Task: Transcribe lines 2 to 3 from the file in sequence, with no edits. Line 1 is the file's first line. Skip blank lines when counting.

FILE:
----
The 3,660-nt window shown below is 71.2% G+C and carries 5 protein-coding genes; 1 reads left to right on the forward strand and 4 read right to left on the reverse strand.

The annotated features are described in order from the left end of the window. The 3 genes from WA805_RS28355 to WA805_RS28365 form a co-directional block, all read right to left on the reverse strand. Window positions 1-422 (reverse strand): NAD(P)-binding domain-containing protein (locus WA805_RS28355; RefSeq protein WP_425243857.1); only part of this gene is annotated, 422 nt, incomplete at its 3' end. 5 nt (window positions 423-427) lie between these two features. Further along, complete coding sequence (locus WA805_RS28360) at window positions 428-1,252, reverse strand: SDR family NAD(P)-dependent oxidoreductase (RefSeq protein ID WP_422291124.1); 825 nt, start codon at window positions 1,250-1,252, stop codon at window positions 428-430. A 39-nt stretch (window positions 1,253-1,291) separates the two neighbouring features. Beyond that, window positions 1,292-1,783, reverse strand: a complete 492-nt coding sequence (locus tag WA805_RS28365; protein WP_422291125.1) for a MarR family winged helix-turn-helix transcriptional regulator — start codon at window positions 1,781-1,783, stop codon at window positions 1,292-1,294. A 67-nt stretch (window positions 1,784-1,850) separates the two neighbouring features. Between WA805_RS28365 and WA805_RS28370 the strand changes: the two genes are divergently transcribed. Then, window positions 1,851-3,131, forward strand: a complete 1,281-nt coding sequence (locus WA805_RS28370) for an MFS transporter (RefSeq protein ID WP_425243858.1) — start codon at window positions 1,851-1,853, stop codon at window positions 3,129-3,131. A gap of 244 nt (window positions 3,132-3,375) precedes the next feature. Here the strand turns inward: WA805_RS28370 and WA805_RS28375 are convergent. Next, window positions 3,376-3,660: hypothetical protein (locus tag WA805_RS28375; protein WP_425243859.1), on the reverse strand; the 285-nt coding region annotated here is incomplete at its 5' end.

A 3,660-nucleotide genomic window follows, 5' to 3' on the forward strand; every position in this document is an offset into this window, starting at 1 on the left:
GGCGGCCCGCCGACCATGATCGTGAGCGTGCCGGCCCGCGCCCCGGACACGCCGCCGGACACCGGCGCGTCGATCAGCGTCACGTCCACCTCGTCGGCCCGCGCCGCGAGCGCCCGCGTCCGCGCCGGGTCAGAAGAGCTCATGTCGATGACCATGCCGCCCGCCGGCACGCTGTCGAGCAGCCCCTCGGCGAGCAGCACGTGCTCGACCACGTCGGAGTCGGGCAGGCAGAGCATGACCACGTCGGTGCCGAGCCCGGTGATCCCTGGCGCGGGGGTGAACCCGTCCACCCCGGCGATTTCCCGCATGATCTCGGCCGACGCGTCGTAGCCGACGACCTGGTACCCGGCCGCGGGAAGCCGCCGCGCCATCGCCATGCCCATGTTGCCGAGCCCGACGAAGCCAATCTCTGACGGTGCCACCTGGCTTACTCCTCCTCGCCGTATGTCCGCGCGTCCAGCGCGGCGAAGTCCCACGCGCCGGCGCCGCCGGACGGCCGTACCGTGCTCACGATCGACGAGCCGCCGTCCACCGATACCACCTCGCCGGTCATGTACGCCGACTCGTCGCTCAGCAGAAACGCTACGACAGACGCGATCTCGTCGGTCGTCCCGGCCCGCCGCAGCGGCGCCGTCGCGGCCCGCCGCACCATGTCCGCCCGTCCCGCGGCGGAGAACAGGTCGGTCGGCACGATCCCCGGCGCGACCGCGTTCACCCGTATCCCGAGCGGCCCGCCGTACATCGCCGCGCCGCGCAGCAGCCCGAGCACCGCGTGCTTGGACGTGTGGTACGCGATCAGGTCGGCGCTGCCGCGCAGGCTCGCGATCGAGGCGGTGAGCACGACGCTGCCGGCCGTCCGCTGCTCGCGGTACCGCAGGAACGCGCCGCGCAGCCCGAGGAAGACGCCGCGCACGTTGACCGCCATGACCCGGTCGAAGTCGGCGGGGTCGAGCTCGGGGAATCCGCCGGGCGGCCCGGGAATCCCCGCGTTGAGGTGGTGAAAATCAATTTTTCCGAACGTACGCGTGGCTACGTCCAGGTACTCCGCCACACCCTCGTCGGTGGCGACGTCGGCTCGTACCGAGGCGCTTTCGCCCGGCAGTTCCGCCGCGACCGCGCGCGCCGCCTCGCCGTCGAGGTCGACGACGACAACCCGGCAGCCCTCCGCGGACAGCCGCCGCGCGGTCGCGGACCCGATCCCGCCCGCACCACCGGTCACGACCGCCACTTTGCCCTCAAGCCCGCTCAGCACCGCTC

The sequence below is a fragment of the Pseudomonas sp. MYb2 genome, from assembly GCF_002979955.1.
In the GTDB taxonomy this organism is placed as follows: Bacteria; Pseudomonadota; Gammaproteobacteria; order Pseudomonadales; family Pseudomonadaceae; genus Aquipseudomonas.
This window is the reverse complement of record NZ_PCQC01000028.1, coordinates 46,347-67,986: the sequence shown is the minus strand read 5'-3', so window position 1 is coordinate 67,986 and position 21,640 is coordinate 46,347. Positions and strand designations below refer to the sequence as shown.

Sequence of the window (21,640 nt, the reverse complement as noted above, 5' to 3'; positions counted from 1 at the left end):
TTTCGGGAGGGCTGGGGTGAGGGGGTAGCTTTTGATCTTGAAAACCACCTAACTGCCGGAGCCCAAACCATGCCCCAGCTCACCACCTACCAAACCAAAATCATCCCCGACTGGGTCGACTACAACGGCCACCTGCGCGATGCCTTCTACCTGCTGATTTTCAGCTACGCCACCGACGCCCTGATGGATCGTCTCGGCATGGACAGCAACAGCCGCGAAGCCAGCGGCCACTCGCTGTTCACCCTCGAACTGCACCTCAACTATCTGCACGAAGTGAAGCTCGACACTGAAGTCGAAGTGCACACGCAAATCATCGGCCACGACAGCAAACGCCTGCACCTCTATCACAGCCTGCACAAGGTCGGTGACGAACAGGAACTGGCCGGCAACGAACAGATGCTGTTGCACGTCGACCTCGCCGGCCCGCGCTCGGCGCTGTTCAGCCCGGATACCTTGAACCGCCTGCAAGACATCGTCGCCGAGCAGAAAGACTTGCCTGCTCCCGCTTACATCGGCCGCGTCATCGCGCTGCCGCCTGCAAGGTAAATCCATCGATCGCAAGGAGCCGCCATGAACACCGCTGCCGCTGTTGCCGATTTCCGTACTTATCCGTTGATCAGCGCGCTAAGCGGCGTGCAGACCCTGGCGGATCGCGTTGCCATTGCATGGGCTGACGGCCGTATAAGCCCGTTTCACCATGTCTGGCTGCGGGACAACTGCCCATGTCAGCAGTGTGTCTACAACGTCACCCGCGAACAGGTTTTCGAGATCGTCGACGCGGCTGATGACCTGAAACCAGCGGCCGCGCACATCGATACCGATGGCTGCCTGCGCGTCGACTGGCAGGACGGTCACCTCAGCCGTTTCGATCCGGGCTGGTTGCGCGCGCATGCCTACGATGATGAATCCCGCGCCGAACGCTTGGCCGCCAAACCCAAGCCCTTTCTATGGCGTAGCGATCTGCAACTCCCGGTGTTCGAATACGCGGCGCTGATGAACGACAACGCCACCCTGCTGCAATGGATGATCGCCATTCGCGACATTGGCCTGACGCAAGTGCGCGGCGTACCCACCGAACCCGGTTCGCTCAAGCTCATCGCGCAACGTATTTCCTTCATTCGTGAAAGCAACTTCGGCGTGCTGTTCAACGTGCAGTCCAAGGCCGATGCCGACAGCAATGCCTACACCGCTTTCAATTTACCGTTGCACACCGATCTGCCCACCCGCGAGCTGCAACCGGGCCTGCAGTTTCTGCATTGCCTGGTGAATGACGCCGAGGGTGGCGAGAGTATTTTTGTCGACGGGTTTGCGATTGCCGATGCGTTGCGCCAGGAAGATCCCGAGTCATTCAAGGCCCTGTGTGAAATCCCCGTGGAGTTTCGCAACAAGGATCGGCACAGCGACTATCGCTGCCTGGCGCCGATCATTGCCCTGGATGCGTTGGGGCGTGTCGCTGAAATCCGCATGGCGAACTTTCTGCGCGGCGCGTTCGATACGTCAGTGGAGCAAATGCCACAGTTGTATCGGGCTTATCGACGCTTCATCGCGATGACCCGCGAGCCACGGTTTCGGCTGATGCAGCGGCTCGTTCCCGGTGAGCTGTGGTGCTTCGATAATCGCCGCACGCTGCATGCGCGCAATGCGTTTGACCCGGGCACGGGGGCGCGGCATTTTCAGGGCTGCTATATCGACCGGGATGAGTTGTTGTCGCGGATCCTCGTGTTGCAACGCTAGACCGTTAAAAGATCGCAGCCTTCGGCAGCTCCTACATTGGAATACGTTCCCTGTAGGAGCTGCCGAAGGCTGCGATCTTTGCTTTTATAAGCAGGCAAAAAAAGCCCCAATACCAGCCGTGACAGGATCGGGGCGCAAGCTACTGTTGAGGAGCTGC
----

The annotated features are described in order from the left end of the window. The 3 genes from WA805_RS28355 to WA805_RS28365 form a co-directional block, all read right to left on the reverse strand. Window positions 1-422 (reverse strand): NAD(P)-binding domain-containing protein (locus WA805_RS28355; RefSeq protein WP_425243857.1); only part of this gene is annotated, 422 nt, incomplete at its 3' end. 5 nt (window positions 423-427) lie between these two features. Further along, complete coding sequence (locus WA805_RS28360) at window positions 428-1,252, reverse strand: SDR family NAD(P)-dependent oxidoreductase (RefSeq protein ID WP_422291124.1); 825 nt, start codon at window positions 1,250-1,252, stop codon at window positions 428-430. A 39-nt stretch (window positions 1,253-1,291) separates the two neighbouring features. Beyond that, window positions 1,292-1,783, reverse strand: a complete 492-nt coding sequence (locus tag WA805_RS28365; protein WP_422291125.1) for a MarR family winged helix-turn-helix transcriptional regulator — start codon at window positions 1,781-1,783, stop codon at window positions 1,292-1,294. A 67-nt stretch (window positions 1,784-1,850) separates the two neighbouring features. Between WA805_RS28365 and WA805_RS28370 the strand changes: the two genes are divergently transcribed. Then, window positions 1,851-3,131, forward strand: a complete 1,281-nt coding sequence (locus WA805_RS28370) for an MFS transporter (RefSeq protein ID WP_425243858.1) — start codon at window positions 1,851-1,853, stop codon at window positions 3,129-3,131. A gap of 244 nt (window positions 3,132-3,375) precedes the next feature. Here the strand turns inward: WA805_RS28370 and WA805_RS28375 are convergent. Next, window positions 3,376-3,660: hypothetical protein (locus tag WA805_RS28375; protein WP_425243859.1), on the reverse strand; the 285-nt coding region annotated here is incomplete at its 5' end.

A 3,660-nucleotide genomic window follows, 5' to 3' on the forward strand; every position in this document is an offset into this window, starting at 1 on the left: